WT134 – Handworks

Special thanks to our show sponsors: Festool and SawStop.

On today’s show, we’re talking about the Handworks event in Iowa, locking miter joints, quality dividers, locating an air filter, using OSB, dealing with large wet slabs, and alternatives to weight down your boards when stickering and stacking.


The Handworks event took place this past weekend and we discuss the feedback from listeners.

Around the Web

A piano repurposed for tool storage!
Tom Buhl’s awesome chalk art. Past work by Tom.
Amazing sculptures that look like silk but are made from wood.


– In response to Episode 133, Jon suggests folks look into Locust as an alternative to pressure treated wood.
– Tim in Ottawa thinks it’s a great time to be a woodworker. We agree!


– Mr. B has some questions about a board that broke along the glue line and a table top repair.


– Jacob is looking for our thoughts on locking miter bits.
– Tim needs some advice on locating his new Jet air filter.
– Shawn needs a good quality set of dividers.
– Ernesto has a client that insists he use inferior materials.
– Milo needs to know how to handle a few fresh cut live edge oak slabs.
– Dan is pondering his options for applying pressure to retain flatness in a stack of wood.

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8 replies on “WT134 – Handworks”

Enjoyed the show but I have a question for Shannon, so I guess this is for Kickback. Why do the divider points need to come together to form a single point? I have a new pair of those expensive dividers and while each arm comes to a nice point, they don’t touch when fully closed, and I can’t think why they need to. If I need to make a point I just use one arm and unless you are trying to make really, really tiny circles, a slight gap shouldn’t be a problem, unless I am missing something.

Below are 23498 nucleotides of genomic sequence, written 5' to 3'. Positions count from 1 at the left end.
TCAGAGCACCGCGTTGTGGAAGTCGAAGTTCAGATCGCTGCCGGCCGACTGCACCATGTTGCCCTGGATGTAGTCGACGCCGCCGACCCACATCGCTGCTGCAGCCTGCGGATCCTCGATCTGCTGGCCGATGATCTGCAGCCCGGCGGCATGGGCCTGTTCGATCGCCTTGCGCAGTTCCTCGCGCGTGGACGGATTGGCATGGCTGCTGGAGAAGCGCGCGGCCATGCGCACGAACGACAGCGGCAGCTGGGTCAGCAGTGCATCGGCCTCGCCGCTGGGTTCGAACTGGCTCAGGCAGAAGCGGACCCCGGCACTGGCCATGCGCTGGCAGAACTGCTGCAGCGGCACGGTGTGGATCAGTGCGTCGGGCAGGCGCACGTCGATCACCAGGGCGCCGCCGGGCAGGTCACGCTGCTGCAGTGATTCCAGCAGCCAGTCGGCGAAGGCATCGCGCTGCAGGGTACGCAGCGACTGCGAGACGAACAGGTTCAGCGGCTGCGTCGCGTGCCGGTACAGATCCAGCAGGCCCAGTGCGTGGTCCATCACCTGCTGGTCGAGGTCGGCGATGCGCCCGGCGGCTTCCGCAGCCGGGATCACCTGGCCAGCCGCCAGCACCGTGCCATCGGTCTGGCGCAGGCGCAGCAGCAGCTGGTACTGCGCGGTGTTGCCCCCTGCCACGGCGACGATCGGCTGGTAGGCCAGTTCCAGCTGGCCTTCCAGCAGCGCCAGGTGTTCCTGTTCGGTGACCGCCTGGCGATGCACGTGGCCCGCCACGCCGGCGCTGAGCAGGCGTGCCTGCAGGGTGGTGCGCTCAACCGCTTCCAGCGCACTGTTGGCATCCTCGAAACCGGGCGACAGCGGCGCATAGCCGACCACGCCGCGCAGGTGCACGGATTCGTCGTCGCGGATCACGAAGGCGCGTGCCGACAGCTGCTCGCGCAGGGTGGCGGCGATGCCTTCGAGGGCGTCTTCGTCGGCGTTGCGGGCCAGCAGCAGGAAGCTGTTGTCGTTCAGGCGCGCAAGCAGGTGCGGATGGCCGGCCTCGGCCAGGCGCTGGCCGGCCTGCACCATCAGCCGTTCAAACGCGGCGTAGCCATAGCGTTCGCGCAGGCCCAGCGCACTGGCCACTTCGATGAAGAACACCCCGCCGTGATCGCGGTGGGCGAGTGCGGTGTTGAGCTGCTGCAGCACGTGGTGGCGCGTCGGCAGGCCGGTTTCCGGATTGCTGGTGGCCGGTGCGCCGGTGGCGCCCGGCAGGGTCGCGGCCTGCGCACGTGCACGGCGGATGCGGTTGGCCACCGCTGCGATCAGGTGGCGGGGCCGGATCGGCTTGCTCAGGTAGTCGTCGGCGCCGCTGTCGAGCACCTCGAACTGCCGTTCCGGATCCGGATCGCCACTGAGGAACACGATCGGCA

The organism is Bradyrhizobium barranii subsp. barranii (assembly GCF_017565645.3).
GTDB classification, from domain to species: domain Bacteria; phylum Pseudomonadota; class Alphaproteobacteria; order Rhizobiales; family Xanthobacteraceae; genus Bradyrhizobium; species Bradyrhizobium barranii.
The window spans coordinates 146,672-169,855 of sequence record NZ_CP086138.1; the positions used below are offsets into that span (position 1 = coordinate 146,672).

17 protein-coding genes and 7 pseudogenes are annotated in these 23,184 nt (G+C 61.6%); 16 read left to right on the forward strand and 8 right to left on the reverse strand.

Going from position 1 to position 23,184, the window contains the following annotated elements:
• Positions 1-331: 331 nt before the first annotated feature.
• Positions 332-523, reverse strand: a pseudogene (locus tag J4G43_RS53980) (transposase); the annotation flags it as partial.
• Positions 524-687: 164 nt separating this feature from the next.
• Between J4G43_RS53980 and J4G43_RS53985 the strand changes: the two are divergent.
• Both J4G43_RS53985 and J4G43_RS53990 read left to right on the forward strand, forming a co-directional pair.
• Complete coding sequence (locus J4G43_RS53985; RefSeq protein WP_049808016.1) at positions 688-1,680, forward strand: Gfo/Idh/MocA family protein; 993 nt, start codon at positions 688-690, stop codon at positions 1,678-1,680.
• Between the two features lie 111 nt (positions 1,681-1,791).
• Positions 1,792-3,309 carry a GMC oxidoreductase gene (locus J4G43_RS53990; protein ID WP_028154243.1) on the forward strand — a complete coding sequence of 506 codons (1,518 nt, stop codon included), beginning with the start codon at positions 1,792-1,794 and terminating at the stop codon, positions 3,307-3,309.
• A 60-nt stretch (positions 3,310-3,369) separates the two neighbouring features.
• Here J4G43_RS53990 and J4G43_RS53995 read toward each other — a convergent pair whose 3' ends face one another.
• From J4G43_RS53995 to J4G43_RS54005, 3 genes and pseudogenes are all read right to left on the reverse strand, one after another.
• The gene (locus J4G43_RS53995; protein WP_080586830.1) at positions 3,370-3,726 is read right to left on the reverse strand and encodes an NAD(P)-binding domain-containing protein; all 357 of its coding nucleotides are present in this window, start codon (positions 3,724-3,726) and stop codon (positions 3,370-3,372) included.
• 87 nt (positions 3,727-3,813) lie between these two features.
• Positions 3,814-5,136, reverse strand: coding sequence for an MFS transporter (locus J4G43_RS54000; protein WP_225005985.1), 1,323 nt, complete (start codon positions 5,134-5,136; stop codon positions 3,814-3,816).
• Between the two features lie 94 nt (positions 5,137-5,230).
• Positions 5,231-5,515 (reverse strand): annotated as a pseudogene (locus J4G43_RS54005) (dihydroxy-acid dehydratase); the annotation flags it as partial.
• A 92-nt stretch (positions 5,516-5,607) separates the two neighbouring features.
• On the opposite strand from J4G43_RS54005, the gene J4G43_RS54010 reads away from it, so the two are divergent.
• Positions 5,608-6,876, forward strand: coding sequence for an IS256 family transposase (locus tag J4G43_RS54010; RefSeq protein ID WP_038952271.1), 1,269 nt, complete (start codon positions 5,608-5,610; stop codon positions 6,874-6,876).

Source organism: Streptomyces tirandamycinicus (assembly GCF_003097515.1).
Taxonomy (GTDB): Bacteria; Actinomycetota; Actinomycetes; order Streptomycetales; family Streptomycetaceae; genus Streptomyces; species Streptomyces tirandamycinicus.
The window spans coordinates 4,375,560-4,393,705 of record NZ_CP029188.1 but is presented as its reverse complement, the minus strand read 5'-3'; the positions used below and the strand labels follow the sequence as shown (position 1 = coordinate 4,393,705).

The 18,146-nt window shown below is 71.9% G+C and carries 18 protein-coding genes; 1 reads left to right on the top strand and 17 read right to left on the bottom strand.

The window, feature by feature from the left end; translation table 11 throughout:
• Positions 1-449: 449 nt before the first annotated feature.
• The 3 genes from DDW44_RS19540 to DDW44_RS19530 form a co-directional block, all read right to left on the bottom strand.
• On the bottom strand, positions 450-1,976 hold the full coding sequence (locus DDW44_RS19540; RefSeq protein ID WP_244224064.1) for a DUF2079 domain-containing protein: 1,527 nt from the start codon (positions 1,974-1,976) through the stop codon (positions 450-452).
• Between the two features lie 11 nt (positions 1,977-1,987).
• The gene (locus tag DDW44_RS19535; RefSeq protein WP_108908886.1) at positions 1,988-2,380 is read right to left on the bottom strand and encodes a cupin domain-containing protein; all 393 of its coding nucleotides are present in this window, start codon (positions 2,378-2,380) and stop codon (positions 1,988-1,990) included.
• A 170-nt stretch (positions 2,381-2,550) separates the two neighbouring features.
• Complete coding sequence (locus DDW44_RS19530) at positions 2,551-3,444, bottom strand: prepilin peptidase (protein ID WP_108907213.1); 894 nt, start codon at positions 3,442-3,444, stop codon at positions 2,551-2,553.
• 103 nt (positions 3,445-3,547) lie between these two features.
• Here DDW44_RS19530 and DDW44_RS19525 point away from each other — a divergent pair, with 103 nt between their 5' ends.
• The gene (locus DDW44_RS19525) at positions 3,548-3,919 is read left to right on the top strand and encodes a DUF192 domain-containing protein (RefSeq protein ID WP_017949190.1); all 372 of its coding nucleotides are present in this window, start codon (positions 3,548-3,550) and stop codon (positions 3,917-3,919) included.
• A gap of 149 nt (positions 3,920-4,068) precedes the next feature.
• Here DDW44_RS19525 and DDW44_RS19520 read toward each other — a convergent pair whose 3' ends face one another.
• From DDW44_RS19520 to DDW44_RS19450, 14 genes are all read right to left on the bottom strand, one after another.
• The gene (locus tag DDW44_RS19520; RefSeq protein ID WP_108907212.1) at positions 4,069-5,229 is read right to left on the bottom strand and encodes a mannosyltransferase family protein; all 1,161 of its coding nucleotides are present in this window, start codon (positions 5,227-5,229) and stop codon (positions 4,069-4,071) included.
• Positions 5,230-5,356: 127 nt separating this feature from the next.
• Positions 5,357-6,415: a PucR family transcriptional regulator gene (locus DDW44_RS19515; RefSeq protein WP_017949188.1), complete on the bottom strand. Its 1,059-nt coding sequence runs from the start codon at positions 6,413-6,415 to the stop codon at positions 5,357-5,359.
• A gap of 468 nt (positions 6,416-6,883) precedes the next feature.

I see your point Barron and hereby stand corrected. They do not need to come together completely however I think you might be surprised how close together you may need to set them for some things. I often use dividers to evenly layout my dovetails and usually am setting them inside an 1/8th to mark the half pins. Also when I use dividers to capture dimensions from a photograph I am often pushing those points very close together. So yes a little taper on the inside is ok, but I think the point is that you should not get in the habit of sharpening them on the inside. Instead only sharpen them from the outside so you don’t widen that gap over time. Besides look at a single bevel marking knife; it leaves a more accurate line.

Handworks was organized by the folks at Benchcrafted… who live and work in the area of Amana. The biggest difference between Handworks and the other larger events like WIA is that it is free. It was a fantastic event and I am sure it will continue. As far as the location, you are right central Iowa is, well, I the center. 3 hours from Chicago, 3 hours from Minneapolis, 3 hours from Kansas City, 1 hour from Des Moines, etc…

Hope to see you all there next time!

Handworks was absolutely amazing. What a great time.
A couple clarifying points though. The official attendance estimate from Jameel Abraham was 1500 people over 2 days. There were at least 500 people in that barn for the Studley presentation. It was packed.
There isn’t yet a set in stone decision on whether it will happen again, but 2015 is when it would happen next. Be sure to let Jameel and Benchcrafted know that you want it to happen again!
My favorite part of shows like that is all the conversations I get to have with customers, other tool makers, and all the awesome woodworkers.


You’re definitely right about the attendance. I think people missed the fact that this “barn” was two blocks long.


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